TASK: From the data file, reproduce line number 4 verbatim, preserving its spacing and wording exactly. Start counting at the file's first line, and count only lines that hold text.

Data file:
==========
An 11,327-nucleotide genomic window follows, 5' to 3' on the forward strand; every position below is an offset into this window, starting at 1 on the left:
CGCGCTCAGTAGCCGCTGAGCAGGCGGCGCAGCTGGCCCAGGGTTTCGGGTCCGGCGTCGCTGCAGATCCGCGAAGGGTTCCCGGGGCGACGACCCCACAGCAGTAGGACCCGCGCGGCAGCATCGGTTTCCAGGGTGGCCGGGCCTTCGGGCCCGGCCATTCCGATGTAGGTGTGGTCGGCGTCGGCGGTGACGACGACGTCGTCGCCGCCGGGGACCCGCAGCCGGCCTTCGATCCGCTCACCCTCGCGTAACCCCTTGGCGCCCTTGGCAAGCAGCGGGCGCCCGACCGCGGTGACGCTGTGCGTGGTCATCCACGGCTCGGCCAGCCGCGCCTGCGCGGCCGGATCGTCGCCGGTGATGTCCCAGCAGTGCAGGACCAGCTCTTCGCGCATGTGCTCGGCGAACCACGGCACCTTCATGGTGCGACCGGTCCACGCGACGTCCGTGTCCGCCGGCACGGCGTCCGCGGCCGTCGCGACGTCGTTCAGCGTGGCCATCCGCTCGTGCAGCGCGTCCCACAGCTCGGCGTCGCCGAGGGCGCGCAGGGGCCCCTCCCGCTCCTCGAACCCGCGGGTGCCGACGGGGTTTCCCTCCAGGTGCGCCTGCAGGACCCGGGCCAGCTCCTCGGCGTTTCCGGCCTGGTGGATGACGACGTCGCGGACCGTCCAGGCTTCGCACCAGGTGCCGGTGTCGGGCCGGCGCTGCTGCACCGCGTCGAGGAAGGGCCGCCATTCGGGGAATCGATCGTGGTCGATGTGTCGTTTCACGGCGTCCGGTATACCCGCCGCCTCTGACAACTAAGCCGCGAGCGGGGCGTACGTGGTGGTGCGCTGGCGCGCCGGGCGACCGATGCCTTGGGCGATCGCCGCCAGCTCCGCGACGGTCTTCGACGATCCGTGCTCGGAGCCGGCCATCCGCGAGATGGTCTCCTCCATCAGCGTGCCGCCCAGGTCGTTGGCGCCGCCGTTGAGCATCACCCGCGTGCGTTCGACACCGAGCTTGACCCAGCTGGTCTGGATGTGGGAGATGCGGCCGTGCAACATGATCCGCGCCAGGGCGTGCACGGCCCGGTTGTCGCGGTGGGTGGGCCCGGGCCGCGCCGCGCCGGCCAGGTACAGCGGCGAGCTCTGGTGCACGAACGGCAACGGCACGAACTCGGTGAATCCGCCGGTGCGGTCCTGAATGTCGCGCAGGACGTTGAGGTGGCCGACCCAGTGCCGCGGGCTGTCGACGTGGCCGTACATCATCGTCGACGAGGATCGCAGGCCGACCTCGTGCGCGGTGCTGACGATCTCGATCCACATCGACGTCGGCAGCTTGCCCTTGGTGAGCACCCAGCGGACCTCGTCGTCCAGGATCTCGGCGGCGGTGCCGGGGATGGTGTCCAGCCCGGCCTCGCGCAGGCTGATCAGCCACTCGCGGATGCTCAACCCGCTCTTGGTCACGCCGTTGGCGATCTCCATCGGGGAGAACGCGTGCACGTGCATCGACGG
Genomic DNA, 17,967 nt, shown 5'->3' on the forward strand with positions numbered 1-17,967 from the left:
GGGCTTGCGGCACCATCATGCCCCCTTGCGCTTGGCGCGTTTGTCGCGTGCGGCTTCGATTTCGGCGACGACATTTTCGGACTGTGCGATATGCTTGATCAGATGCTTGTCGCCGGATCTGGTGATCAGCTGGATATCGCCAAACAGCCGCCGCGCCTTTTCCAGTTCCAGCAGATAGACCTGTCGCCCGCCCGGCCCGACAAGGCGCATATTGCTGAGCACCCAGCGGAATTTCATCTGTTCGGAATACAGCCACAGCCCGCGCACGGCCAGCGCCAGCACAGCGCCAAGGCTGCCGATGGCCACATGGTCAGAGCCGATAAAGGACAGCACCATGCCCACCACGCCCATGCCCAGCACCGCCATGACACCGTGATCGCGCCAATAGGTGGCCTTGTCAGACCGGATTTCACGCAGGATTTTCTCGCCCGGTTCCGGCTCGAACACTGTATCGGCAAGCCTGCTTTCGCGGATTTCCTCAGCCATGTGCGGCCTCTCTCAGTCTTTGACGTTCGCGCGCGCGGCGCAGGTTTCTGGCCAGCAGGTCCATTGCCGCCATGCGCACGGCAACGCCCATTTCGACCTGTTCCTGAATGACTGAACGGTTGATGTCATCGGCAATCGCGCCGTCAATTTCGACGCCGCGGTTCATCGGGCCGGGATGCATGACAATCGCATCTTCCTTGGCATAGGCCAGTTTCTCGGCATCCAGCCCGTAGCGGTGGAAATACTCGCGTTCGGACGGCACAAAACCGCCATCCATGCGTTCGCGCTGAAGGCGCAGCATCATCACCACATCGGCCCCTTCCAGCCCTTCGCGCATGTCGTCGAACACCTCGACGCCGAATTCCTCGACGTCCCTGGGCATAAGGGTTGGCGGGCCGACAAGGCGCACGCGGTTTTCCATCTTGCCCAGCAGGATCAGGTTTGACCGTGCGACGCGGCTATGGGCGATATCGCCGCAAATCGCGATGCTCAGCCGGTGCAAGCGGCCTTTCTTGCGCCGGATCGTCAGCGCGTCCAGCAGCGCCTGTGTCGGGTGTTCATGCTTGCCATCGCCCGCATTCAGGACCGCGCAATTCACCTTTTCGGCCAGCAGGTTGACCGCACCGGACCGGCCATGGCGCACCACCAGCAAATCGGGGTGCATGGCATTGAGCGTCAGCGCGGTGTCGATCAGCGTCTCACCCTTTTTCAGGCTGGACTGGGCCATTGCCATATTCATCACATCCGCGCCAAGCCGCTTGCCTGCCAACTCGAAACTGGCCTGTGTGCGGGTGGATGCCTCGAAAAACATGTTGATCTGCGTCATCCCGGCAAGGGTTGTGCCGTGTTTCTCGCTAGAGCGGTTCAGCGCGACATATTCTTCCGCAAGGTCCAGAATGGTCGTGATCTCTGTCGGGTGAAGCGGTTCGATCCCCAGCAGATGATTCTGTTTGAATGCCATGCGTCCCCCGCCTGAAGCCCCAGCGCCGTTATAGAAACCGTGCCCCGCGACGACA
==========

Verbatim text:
GGGCTTGCGGCACCATCATGCCCCCTTGCGCTTGGCGCGTTTGTCGCGTGCGGCTTCGATTTCGGCGACGACATTTTCGGACTGTGCGATATGCTTGATCAGATGCTTGTCGCCGGATCTGGTGATCAGCTGGATATCGCCAAACAGCCGCCGCGCCTTTTCCAGTTCCAGCAGATAGACCTGTCGCCCGCCCGGCCCGACAAGGCGCATATTGCTGAGCACCCAGCGGAATTTCATCTGTTCGGAATACAGCCACAGCCCGCGCACGGCCAGCGCCAGCACAGCGCCAAGGCTGCCGATGGCCACATGGTCAGAGCCGATAAAGGACAGCACCATGCCCACCACGCCCATGCCCAGCACCGCCATGACACCGTGATCGCGCCAATAGGTGGCCTTGTCAGACCGGATTTCACGCAGGATTTTCTCGCCCGGTTCCGGCTCGAACACTGTATCGGCAAGCCTGCTTTCGCGGATTTCCTCAGCCATGTGCGGCCTCTCTCAGTCTTTGACGTTCGCGCGCGCGGCGCAGGTTTCTGGCCAGCAGGTCCATTGCCGCCATGCGCACGGCAACGCCCATTTCGACCTGTTCCTGAATGACTGAACGGTTGATGTCATCGGCAATCGCGCCGTCAATTTCGACGCCGCGGTTCATCGGGCCGGGATGCATGACAATCGCATCTTCCTTGGCATAGGCCAGTTTCTCGGCATCCAGCCCGTAGCGGTGGAAATACTCGCGTTCGGACGGCACAAAACCGCCATCCATGCGTTCGCGCTGAAGGCGCAGCATCATCACCACATCGGCCCCTTCCAGCCCTTCGCGCATGTCGTCGAACACCTCGACGCCGAATTCCTCGACGTCCCTGGGCATAAGGGTTGGCGGGCCGACAAGGCGCACGCGGTTTTCCATCTTGCCCAGCAGGATCAGGTTTGACCGTGCGACGCGGCTATGGGCGATATCGCCGCAAATCGCGATGCTCAGCCGGTGCAAGCGGCCTTTCTTGCGCCGGATCGTCAGCGCGTCCAGCAGCGCCTGTGTCGGGTGTTCATGCTTGCCATCGCCCGCATTCAGGACCGCGCAATTCACCTTTTCGGCCAGCAGGTTGACCGCACCGGACCGGCCATGGCGCACCACCAGCAAATCGGGGTGCATGGCATTGAGCGTCAGCGCGGTGTCGATCAGCGTCTCACCCTTTTTCAGGCTGGACTGGGCCATTGCCATATTCATCACATCCGCGCCAAGCCGCTTGCCTGCCAACTCGAAACTGGCCTGTGTGCGGGTGGATGCCTCGAAAAACATGTTGATCTGCGTCATCCCGGCAAGGGTTGTGCCGTGTTTCTCGCTAGAGCGGTTCAGCGCGACATATTCTTCCGCAAGGTCCAGAATGGTCGTGATCTCTGTCGGGTGAAGCGGTTCGATCCCCAGCAGATGATTCTGTTTGAATGCCATGCGTCCCCCGCCTGAAGCCCCAGCGCCGTTATAGAAACCGTGCCCCGCGACGACA